The Evil Dead films have gone through a strange evolution over the years. Sam Raimi’s first film was nearly banned as a Video Nasty in the UK in the ‘80s, his follow-up was essentially a remake with a more slapstick energy and the third in the Ash trilogy was a raucous fantasy comedy, with hints of horror. By the time Fede Alvarez’s Evil Dead came about in 2013 all bets were off. What we got was full on gore-porn that Lee Cronin’s Evil Dead Rise seems to take as its main inspiration.
The film opens with a slightly pointless introduction as a group of happy campers are slaughtered by one of the deadites. It’s little more than a “hey, this is what’s in store but bear with us after this as we set up some characters for you to care about.” We’re then transported to the most creepy looking tower block since the Ghostbusters dispatched Gozer. Therein lives mother Ellie (Alyssa Sutherland) and her three kids; Bridget (Gabrielle Echols), Danny (Morgan Davies) and Kassie (Nell Fisher). When Ellie’s sister Beth (Lily Sulivan) comes to visit, an earthquake hits and something sinister finds its way into Ellie. Cue all hell breaking loose.
If the plot all sounds a little circumstantial, that’s because it is. Evil Dead Rise is not really interested in telling a story, but rather finding an excuse for a series of incredibly gruesome set pieces. Horror fans will be delighted with some of the extremes the film goes to, as is the way with Evil Dead films we get to see a veritable shopping list of potential weapons prior to them being used so when they are, you really are wincing. Does it matter that a random wood-chipper is just sitting in the tower block’s underground car park? Nope, so long as we get to see it churn something up.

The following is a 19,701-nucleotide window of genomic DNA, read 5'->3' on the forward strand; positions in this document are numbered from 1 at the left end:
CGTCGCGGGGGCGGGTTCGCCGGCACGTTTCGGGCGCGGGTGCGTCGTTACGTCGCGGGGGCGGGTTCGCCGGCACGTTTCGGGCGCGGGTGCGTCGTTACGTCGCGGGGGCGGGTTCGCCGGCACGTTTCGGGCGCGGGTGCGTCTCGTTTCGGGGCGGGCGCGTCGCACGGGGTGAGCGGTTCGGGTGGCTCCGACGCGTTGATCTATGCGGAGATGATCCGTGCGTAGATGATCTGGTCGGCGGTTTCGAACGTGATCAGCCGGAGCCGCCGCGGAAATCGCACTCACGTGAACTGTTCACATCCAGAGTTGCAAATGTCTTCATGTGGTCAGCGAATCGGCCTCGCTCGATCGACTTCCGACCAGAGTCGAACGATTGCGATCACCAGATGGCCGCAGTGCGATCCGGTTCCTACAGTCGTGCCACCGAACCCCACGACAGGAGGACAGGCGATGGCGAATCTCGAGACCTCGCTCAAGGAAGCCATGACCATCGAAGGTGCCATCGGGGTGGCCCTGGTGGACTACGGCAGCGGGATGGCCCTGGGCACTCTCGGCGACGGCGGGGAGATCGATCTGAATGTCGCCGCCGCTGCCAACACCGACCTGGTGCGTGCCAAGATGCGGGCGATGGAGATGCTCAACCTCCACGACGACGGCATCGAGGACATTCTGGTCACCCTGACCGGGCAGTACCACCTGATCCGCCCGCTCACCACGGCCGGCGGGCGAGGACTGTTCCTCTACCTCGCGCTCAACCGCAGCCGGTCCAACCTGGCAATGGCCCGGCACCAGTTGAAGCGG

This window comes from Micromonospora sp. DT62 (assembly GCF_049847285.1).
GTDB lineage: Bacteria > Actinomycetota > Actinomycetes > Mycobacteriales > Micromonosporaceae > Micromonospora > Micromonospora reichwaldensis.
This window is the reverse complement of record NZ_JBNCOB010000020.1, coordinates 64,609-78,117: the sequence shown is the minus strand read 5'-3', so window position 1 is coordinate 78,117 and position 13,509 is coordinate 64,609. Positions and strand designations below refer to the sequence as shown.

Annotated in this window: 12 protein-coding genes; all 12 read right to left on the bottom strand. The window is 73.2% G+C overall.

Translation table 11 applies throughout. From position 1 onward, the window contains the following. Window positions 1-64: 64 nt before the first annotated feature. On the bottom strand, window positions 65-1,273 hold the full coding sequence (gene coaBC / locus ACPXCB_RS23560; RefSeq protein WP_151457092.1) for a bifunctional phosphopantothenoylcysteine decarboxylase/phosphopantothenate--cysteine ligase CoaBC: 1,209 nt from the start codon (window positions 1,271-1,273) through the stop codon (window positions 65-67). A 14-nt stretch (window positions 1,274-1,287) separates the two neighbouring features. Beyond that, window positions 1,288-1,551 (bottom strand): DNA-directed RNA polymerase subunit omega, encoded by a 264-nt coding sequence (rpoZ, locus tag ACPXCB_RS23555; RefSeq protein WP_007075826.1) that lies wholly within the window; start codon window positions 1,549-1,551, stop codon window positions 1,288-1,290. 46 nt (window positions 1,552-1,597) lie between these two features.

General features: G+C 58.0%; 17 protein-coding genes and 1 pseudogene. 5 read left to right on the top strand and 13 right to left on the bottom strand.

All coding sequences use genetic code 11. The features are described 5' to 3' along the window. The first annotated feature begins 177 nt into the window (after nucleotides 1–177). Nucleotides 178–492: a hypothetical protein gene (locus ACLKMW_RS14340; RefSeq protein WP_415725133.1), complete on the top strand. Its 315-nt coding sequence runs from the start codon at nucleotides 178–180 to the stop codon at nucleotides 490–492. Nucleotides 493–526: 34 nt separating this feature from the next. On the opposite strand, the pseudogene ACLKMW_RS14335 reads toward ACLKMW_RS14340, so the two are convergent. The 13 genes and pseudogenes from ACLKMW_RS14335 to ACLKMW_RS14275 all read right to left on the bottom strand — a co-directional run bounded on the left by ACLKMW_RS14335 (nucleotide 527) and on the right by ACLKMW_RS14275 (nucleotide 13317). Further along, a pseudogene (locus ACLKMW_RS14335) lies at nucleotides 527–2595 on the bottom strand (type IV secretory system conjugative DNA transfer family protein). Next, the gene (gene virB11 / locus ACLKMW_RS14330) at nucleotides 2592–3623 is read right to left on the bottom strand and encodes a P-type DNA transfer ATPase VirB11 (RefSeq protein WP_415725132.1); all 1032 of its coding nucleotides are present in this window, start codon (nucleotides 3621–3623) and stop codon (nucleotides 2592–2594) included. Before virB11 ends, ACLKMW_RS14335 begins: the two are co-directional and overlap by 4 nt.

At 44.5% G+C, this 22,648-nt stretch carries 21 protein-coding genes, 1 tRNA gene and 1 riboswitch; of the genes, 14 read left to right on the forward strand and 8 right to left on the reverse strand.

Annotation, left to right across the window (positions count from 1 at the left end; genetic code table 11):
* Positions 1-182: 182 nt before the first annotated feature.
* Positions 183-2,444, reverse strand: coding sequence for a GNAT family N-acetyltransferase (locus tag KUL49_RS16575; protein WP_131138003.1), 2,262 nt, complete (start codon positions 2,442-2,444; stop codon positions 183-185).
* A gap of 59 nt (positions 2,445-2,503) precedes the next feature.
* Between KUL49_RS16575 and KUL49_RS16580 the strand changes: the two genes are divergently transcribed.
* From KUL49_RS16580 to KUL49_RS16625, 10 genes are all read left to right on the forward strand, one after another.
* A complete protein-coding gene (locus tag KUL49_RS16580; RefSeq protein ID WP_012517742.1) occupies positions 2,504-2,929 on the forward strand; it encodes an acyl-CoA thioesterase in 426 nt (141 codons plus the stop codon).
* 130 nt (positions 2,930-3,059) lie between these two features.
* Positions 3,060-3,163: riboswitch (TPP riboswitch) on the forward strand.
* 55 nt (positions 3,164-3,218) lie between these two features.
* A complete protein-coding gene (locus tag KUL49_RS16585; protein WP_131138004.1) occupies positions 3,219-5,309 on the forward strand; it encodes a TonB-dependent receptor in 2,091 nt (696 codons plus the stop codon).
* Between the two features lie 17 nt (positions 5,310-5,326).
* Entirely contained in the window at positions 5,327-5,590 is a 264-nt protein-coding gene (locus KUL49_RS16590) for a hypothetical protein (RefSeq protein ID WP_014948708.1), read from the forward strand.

Many will also delight in the endless stream of horror references on offer, everything from The Shining, Jaws and even films such as Switchblade Romance get nods here. The issue is that with so little plot and fairly cardboard cutout characters on offer there isn’t much to sink your teeth into – pun intended. At a very lean 96 minutes the film still seems to drag in places.
Furthermore, the rules of the deadites seem to have gone out of the window. If there ever was a mythology around them from Raimi’s films it seems to have been dispatched with. What it means is that any clear idea of jeopardy is quickly removed as it’s not clear who or why someone can become possessed.
If you’re here for a gripping plot then you’ve clearly never seen an Evil Dead film, if you’re here for eye-popping, blood-spewing, cheese-grating atrocities then Evil Dead Rise is going to delight, even if you might be left remembering little about it other than that queasy feeling in your stomach.